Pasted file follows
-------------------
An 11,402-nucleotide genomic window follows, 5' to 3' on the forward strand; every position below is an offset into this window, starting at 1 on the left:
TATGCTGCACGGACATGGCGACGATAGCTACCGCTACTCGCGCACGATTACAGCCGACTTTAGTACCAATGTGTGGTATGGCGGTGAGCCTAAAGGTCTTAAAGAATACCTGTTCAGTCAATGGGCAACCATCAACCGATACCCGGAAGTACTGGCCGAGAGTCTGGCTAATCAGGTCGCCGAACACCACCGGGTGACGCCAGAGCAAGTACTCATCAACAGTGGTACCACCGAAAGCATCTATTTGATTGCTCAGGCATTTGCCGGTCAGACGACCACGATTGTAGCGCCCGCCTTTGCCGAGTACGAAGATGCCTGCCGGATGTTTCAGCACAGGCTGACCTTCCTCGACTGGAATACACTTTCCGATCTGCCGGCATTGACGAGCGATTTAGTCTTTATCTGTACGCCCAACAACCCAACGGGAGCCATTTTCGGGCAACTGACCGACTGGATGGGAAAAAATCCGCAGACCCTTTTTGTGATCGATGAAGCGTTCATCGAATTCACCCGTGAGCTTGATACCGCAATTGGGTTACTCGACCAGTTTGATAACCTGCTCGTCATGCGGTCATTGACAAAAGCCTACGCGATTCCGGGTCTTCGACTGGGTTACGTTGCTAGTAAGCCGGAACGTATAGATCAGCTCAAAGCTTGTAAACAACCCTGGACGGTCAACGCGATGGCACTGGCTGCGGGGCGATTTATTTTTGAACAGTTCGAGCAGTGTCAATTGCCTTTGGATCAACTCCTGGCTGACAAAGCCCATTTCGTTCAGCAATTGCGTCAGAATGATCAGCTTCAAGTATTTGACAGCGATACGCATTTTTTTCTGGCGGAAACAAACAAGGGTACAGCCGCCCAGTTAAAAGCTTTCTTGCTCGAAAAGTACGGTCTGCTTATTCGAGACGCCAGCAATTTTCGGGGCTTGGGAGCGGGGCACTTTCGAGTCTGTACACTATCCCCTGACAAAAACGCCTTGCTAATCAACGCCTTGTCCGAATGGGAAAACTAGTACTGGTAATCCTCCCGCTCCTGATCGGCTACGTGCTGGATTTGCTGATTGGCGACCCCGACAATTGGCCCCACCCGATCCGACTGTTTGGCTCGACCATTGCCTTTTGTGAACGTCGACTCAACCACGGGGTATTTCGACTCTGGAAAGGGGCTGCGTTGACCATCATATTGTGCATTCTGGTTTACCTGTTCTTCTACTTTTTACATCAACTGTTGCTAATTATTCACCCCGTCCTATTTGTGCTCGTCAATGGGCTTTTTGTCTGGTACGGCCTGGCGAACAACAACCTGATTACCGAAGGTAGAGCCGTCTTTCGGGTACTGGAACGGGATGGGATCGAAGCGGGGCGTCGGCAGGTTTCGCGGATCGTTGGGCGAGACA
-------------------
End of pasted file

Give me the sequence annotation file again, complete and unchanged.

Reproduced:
An 11,402-nucleotide genomic window follows, 5' to 3' on the forward strand; every position below is an offset into this window, starting at 1 on the left:
TATGCTGCACGGACATGGCGACGATAGCTACCGCTACTCGCGCACGATTACAGCCGACTTTAGTACCAATGTGTGGTATGGCGGTGAGCCTAAAGGTCTTAAAGAATACCTGTTCAGTCAATGGGCAACCATCAACCGATACCCGGAAGTACTGGCCGAGAGTCTGGCTAATCAGGTCGCCGAACACCACCGGGTGACGCCAGAGCAAGTACTCATCAACAGTGGTACCACCGAAAGCATCTATTTGATTGCTCAGGCATTTGCCGGTCAGACGACCACGATTGTAGCGCCCGCCTTTGCCGAGTACGAAGATGCCTGCCGGATGTTTCAGCACAGGCTGACCTTCCTCGACTGGAATACACTTTCCGATCTGCCGGCATTGACGAGCGATTTAGTCTTTATCTGTACGCCCAACAACCCAACGGGAGCCATTTTCGGGCAACTGACCGACTGGATGGGAAAAAATCCGCAGACCCTTTTTGTGATCGATGAAGCGTTCATCGAATTCACCCGTGAGCTTGATACCGCAATTGGGTTACTCGACCAGTTTGATAACCTGCTCGTCATGCGGTCATTGACAAAAGCCTACGCGATTCCGGGTCTTCGACTGGGTTACGTTGCTAGTAAGCCGGAACGTATAGATCAGCTCAAAGCTTGTAAACAACCCTGGACGGTCAACGCGATGGCACTGGCTGCGGGGCGATTTATTTTTGAACAGTTCGAGCAGTGTCAATTGCCTTTGGATCAACTCCTGGCTGACAAAGCCCATTTCGTTCAGCAATTGCGTCAGAATGATCAGCTTCAAGTATTTGACAGCGATACGCATTTTTTTCTGGCGGAAACAAACAAGGGTACAGCCGCCCAGTTAAAAGCTTTCTTGCTCGAAAAGTACGGTCTGCTTATTCGAGACGCCAGCAATTTTCGGGGCTTGGGAGCGGGGCACTTTCGAGTCTGTACACTATCCCCTGACAAAAACGCCTTGCTAATCAACGCCTTGTCCGAATGGGAAAACTAGTACTGGTAATCCTCCCGCTCCTGATCGGCTACGTGCTGGATTTGCTGATTGGCGACCCCGACAATTGGCCCCACCCGATCCGACTGTTTGGCTCGACCATTGCCTTTTGTGAACGTCGACTCAACCACGGGGTATTTCGACTCTGGAAAGGGGCTGCGTTGACCATCATATTGTGCATTCTGGTTTACCTGTTCTTCTACTTTTTACATCAACTGTTGCTAATTATTCACCCCGTCCTATTTGTGCTCGTCAATGGGCTTTTTGTCTGGTACGGCCTGGCGAACAACAACCTGATTACCGAAGGTAGAGCCGTCTTTCGGGTACTGGAACGGGATGGGATCGAAGCGGGGCGTCGGCAGGTTTCGCGGATCGTTGGGCGAGACA